1915 - Arthur's war at a glance

Arthur’s war began with his enlistment, which seems to have been in October 1914. He enlisted into the Army Service Corps (ASC) and was attached to the 19th (Western) Division. His army service number was 024042, and his rank was Driver. 

Following his enlistment, Arthur was given basic training, ahead of his departure for France. His training seems to have lasted for some ten months, between October 1914 and July 1915.


July 1915
Advanced parties of the 19th (Western) Division left for France on 11th July 1915, with the main body making the Channel crossing between the 16th and 21st July. Arthur’s medal roll records his departure date as 21st July (a Wednesday), though in his first letter (undated), written on 19th Divisional Train notepaper, he says: “...we are leaving for France Saturday”.

Units of the 19th (Western) Division initially moved to the point of assembly near St Omer, France. Among the thousands of assembling troops was 18-year-old Driver Arthur Horsnell, whose job was to drive the supply vehicles – probably horse-drawn vehicles – of the ASC 19th Divisional Train.


August 1915
Writing from the Base Horse Transport Division at Le Havre, Arthur mentions that he is paid "20 francs a fortnight – 1 franc counts as 10d [ten pence] so you can guess what we get” (the equivalent of 16 shillings and 8 pence). “That isn't so bad,” he says.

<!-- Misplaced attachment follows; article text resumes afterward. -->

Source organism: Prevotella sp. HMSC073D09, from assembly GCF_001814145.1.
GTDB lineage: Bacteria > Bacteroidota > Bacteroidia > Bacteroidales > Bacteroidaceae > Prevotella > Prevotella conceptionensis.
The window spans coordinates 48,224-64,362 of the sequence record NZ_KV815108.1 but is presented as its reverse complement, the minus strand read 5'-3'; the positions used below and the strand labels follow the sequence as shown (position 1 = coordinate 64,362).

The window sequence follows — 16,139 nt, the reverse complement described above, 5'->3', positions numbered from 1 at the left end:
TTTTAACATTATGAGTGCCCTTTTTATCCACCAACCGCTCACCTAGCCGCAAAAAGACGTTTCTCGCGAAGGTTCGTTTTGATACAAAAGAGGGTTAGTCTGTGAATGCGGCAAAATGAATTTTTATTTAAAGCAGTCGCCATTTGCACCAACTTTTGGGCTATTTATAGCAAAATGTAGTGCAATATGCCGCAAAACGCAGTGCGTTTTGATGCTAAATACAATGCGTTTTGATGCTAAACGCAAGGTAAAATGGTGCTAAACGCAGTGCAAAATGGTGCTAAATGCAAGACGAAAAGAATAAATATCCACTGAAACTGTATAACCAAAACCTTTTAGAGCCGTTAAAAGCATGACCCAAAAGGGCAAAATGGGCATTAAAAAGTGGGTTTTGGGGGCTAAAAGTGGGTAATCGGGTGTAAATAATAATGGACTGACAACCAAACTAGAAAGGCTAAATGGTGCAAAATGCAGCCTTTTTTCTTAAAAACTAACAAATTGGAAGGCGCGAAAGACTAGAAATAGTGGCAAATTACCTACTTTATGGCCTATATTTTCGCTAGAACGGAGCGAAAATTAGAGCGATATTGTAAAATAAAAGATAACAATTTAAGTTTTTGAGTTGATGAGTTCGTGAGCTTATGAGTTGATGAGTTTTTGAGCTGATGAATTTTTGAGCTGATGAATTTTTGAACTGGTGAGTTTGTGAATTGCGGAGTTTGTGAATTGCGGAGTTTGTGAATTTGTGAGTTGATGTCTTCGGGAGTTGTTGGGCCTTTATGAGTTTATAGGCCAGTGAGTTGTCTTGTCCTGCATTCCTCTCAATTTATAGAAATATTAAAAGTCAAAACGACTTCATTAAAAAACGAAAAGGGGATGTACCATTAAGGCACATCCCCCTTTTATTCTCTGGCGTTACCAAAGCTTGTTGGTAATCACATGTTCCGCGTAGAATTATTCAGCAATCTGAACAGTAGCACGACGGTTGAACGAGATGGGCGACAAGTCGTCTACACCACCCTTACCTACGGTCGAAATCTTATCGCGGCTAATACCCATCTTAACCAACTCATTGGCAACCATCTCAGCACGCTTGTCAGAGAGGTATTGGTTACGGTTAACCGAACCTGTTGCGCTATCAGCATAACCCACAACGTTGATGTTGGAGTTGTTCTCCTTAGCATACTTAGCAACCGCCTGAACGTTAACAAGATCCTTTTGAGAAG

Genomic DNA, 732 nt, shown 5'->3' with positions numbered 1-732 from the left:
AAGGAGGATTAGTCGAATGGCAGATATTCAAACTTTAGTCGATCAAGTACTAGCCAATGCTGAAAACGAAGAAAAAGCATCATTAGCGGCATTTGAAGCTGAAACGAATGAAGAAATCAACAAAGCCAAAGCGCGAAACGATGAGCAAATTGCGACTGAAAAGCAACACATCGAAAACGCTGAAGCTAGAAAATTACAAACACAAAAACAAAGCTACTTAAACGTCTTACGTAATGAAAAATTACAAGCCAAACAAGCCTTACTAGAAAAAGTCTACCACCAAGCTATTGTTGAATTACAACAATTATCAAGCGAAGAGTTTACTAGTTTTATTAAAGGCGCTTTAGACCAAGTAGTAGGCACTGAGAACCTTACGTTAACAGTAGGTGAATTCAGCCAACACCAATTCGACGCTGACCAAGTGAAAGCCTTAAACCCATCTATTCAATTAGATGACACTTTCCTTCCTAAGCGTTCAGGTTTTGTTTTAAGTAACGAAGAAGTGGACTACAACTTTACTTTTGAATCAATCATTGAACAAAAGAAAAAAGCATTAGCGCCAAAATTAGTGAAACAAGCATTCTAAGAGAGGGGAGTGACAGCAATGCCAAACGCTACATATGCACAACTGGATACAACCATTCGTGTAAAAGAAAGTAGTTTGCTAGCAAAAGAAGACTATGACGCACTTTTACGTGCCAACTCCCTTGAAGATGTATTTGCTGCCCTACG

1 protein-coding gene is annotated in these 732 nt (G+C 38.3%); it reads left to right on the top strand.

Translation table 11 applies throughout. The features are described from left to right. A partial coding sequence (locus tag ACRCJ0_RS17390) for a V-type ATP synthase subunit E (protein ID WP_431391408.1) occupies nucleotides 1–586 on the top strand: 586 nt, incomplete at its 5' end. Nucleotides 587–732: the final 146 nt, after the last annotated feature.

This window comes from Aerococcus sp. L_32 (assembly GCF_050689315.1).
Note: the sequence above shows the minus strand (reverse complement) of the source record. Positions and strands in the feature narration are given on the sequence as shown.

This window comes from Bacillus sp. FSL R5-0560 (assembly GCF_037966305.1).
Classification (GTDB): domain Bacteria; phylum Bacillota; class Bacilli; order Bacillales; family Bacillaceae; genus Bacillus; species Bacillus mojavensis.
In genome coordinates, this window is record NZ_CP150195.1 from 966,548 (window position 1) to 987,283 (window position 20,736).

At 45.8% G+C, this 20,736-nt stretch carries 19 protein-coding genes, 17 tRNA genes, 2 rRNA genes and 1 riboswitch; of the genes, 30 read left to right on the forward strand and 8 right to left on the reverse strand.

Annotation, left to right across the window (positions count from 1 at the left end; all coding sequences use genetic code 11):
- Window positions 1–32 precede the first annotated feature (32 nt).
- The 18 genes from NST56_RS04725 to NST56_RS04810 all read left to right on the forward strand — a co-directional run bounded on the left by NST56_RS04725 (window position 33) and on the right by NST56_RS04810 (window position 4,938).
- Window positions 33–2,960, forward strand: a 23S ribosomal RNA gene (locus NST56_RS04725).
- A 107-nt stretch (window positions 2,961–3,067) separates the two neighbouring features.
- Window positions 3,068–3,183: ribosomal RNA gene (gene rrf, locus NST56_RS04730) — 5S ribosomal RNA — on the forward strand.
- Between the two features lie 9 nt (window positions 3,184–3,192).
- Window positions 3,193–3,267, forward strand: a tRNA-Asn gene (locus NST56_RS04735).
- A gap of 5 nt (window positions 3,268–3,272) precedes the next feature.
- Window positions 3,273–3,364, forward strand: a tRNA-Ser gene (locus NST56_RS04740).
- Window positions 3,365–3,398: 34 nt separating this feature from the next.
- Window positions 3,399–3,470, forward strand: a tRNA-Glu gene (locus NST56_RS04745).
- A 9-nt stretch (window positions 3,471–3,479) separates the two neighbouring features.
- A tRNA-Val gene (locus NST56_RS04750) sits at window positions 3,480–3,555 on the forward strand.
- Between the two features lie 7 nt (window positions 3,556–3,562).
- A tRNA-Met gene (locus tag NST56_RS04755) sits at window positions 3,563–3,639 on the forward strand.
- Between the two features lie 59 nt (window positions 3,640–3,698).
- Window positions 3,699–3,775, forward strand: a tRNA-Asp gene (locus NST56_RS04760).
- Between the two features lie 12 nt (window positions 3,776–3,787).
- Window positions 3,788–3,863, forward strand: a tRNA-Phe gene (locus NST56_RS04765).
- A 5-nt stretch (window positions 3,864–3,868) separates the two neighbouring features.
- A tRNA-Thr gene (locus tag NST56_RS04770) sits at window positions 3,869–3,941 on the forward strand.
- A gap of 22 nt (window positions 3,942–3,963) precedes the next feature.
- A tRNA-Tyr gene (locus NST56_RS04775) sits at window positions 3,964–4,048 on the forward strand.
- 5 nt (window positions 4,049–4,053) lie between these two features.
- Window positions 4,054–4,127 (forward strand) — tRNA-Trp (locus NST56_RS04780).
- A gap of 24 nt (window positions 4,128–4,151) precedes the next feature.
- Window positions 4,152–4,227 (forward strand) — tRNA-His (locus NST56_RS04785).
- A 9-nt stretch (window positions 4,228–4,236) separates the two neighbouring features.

September 1915
By late September, Arthur had moved away from the base at Le Havre and was “nearer the line”. It’s raining and the ground is a “good mess”. He asks for thick socks and the Essex newspaper, and has received tobacco from a school in England. The school enclosed a self-addressed postcard with the tobacco, which Arthur used for his reply. 


October 1915
Requests for buttons – "them what don't come off” – and a “good big scarf” for the winter. The socks Arthur asked for in September have arrived, and with Christmas approaching there’s talk amongst the men of forming a football, rugby or boxing club. The "old French women … work a damn site harder than the men” on the land, and if Arthur ever marries he will make "the old woman do all the work … If she says anything I shall say the women in France had to do it in wartime so you have to do it.” No doubt this last comment raised a few eyebrows – and chuckles – in the Doe household. 


November 1915
A food parcel has arrived from home, bringing cake and nuts, as has a newspaper – presumably the Essex newspaper requested in September. Arthur’s thoughts turn to Christmas, but he doubts he’ll be spending it at home. 


December 1915
The first two weeks of December saw Arthur away from camp, transporting supplies to the troops in the trenches at the front. He looked out for older brother Fred, but saw no sign of him “up there”. As the year draws to an end, Arthur sends Christmas greetings, and prepares to spend his first Christmas away from home and family.

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